In our series, you said light and composition are the foundation of every image. How so? How do you source light?  

I mostly shoot during golden hour at sunrise and sunset because I think it is the best kind of light you can get when you are capturing photos and videos. When you shoot at midday, for example, the sun flattens the image – you don’t get this 3D rendering under bright sunlight, which you do when the sun is low in the sky. Golden hour also provides beautiful shade and colours on the face, which is why I think choosing the right moment to shoot depends on the location and the location’s lighting – it can really make or break an image.  

 

I also use The Photographer’s Ephemeris app to track the sun position and I find it useful when I travel to regions I don’t know well.  

What did you think of the Z 8?

The Z 8 has the video capabilities of the Z 9 in a compact body. Nikon has a brilliant reputation for stills photography so I knew the photo feature would be good because I already have the Z 7II and I know it’s good. But I didn’t expect the Z 8 to have the whole features of the Z 9. Now, inside one camera, we have the very best of what Nikon is capable of.

 

The size is great because I mostly do run-and-gun shooting with the camera on a gimbal and I prefer to go lightweight, which is why I like the compact body. It has the video features of the Z 9, so I can shoot for my needs (8.3K in 60p in RAW video and 4K up to 120p), and it’s also built for vertical shooters like me! There’s a vertical playback and the four-axis tilting screen is useful for vertical shooting. It’s very convenient.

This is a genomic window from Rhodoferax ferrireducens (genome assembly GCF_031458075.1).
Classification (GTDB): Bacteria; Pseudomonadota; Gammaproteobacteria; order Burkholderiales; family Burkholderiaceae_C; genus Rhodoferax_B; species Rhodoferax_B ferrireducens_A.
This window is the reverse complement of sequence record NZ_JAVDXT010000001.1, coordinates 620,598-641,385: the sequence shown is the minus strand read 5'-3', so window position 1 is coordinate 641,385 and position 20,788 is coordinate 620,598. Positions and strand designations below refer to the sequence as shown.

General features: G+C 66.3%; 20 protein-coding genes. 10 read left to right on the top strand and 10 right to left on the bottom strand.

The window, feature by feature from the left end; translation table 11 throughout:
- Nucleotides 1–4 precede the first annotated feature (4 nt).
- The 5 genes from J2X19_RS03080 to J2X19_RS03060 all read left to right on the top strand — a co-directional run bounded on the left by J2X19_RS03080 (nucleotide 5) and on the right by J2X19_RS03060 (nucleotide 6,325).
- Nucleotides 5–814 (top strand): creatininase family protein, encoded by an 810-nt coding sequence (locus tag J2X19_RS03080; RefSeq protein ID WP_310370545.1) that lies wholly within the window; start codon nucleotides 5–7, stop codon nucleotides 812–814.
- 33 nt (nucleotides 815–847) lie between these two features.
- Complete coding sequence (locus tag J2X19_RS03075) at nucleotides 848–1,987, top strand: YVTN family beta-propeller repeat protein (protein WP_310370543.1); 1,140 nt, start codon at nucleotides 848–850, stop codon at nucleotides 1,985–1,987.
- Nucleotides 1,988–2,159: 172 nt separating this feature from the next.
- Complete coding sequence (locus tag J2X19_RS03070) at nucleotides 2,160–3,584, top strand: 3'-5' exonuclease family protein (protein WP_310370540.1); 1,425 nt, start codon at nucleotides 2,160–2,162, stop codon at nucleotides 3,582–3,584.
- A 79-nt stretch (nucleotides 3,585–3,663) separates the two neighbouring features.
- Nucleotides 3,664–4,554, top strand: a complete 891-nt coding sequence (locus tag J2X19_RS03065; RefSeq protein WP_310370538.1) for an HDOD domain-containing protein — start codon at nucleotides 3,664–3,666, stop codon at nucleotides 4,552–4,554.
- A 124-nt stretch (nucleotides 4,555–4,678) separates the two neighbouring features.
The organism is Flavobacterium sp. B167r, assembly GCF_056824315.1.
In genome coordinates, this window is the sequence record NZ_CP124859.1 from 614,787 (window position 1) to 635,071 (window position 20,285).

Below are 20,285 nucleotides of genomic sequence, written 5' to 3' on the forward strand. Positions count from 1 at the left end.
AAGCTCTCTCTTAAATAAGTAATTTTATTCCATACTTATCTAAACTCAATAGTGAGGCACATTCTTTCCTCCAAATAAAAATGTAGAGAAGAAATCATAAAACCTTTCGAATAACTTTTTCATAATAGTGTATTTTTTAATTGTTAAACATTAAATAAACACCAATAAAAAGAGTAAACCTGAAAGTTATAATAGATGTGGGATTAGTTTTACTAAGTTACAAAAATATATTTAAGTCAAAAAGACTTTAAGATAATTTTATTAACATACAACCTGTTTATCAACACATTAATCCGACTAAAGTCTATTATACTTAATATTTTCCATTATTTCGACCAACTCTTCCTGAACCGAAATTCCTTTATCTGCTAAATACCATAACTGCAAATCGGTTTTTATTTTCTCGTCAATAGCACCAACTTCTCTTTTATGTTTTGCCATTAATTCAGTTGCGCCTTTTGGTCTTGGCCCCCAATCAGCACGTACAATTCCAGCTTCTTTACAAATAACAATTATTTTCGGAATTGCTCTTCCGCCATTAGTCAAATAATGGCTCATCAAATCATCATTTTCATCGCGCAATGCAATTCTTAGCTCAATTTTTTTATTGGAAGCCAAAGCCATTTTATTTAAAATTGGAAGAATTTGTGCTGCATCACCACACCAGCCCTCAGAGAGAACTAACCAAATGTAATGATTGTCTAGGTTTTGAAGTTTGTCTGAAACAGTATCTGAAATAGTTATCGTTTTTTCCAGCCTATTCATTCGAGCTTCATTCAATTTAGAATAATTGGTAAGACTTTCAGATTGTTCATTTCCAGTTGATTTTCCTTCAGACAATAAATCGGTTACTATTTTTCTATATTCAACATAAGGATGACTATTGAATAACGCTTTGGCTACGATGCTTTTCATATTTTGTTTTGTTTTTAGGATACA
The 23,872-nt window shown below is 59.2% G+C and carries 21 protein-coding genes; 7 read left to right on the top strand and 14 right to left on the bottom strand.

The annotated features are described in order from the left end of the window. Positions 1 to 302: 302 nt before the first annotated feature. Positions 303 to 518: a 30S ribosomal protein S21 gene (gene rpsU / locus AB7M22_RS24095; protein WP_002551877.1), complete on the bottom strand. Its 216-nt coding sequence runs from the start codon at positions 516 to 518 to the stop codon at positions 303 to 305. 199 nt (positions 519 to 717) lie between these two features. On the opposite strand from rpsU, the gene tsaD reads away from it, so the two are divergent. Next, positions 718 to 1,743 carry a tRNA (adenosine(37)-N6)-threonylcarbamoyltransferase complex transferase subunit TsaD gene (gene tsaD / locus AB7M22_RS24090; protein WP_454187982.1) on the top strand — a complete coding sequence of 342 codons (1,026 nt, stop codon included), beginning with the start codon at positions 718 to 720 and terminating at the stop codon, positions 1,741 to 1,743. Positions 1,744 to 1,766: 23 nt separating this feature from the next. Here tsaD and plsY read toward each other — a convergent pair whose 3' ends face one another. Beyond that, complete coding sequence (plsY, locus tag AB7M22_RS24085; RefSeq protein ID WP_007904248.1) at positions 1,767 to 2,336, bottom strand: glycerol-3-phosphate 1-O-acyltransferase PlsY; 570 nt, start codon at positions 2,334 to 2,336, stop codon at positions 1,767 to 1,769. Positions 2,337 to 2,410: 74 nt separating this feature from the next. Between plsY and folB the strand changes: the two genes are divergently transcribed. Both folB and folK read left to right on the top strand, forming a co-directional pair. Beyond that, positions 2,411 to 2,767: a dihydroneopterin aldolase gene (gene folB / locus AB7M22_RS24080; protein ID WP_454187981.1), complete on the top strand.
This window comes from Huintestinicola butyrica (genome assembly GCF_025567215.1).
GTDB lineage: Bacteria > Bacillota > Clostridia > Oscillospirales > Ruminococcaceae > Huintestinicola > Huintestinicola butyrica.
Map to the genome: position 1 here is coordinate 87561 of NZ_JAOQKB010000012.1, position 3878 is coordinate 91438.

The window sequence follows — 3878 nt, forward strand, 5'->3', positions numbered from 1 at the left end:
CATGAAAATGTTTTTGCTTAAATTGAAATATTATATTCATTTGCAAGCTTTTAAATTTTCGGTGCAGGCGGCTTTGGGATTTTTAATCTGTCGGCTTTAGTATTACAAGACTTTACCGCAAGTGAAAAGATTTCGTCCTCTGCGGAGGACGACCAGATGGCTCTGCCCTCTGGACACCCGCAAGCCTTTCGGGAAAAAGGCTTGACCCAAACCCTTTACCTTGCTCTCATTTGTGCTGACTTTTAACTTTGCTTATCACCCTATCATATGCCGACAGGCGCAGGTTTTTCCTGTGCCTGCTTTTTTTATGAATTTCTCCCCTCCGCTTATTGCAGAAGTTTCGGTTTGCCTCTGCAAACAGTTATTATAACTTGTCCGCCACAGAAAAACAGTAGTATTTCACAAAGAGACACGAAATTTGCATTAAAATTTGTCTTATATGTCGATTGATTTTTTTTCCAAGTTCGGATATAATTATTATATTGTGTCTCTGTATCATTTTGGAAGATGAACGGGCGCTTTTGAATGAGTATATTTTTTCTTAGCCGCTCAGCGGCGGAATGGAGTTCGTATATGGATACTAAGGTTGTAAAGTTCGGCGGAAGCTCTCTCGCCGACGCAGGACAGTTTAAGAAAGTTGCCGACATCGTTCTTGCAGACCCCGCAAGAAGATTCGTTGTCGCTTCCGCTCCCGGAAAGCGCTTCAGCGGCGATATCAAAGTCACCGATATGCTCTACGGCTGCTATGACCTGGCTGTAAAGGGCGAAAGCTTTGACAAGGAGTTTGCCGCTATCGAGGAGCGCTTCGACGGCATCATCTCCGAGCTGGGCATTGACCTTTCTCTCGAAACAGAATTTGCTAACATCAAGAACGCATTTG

Olivier’s top 4 tips for shooting drone photography 
 
  1. First, check the local regulations in case the area is protected. You need to know how high you can fly and which monuments you can fly above. Normally in cities and towns, you can’t fly, so you must check. If you need a permit, always ask beforehand. 

 

  1. Check the location to see if it’s drone worthy. Sometimes locations don’t always look good from the air, so it’s always worth scouting the area and checking. I like to check Google Maps to see if there is a point of interest I can fly around. 

 

  1. Shoot different angles. I like to take varied angles centred on the subject. Angles such as looking down to the subject and also bird’s-eye-view shooting, 90 degrees towards the ground, provide some good perspective. 

 

  1. When shooting video, pushing and tilting the camera towards the subject can create some really cinematic shots of the location. I like to use the orbital shot, which means you turn around the subject – it’s brilliant to reveal a location or just provide a perspective of what’s surrounding the subject.